“Dear God, I beg you, do not let my son run in rebellion…
The prayer that was my mainstay through the second third of his life, written all through my prayer journals, was that the Lord would keep my baby from drugs, pre-marital sex and a prodigal life. I wanted him to go to the altar a virgin. I begged God to make my son “a man You would write about”.
Over and over…
How I wish for better endings.
I’m reminded of a wrinkled piece of paper I carried around the country with me for many years, tucked in with my sermon notes; an illustration I used to highlight the sovereign goodness of the Almighty who can override our wants and plans anytime He chooses, simply because He loves us relentlessly and wants so much more for us than we can imagine for ourselves.
It told of a parchment found in the clothes of a dead Confederate soldier that cataloged the prayers of the fallen man throughout his life, and how nothing turned out as he hoped. The final stanza included the words, “in the end, I got nothing I asked for, but everything I hoped for.”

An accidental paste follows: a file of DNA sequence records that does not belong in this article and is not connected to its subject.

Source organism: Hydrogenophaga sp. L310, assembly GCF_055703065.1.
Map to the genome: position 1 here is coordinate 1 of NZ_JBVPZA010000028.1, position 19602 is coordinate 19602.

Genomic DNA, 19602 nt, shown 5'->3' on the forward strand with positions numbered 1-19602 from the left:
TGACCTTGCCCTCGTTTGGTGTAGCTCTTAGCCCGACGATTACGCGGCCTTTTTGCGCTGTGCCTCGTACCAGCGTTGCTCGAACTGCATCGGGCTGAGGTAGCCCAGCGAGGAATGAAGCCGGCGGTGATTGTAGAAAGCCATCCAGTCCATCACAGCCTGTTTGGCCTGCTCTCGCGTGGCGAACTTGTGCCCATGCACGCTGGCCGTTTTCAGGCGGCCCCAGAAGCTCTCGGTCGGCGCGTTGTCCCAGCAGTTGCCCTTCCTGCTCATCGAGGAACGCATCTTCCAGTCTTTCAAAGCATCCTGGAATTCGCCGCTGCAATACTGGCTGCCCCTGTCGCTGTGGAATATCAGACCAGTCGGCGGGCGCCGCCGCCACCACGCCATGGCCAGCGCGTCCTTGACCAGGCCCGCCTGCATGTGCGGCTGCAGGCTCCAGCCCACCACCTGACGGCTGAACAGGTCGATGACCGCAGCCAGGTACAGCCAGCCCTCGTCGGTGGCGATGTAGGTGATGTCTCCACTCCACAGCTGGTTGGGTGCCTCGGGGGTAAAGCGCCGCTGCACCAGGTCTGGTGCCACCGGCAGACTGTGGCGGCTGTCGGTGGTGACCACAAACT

I’ve got my own stanzas and recollections of our Gra-Gra Scott (there are dozens and dozens more, I assure you), each their own separate “star” in an evening sky clouded right now by heartache, questions, griefs and wish-fors. Even some Dad regrets.
But, in the end, when the clouds roll away, there is nothing left but a brilliant galaxy of truth, lit by the unarguable proof from our Father (next post) that the same tattooed shell I looked upon in his casket two months ago is right now and forevermore adorned with everything his crying heart on earth hoped for: real peace, real hope, real answers, real freedom…real life.
Among those whom we shared a hug with in the five-and-a-half hour long receiving line at Graham’s viewing was a blind man who sees things mere mortals can never see, a friend, arm-in-arm with his wife who guided him to me. Tom handed me a note and told me to give it to Sandy later. He said it was “hefty and robust” and she needed to know what God spoke to him.
Later on that night, home and still reeling from the impending chore of burying our only child the next day, I unfolded the note, read its contents, and silently broke. The words told my wife that “one day you will see your son, running to you, skin gleaming.”
You were right, son. When the clouds go away, they turn into stars. Tonight we’ll look up and ‘see’ you shining and feel you running toward us.
And we’ll be okay.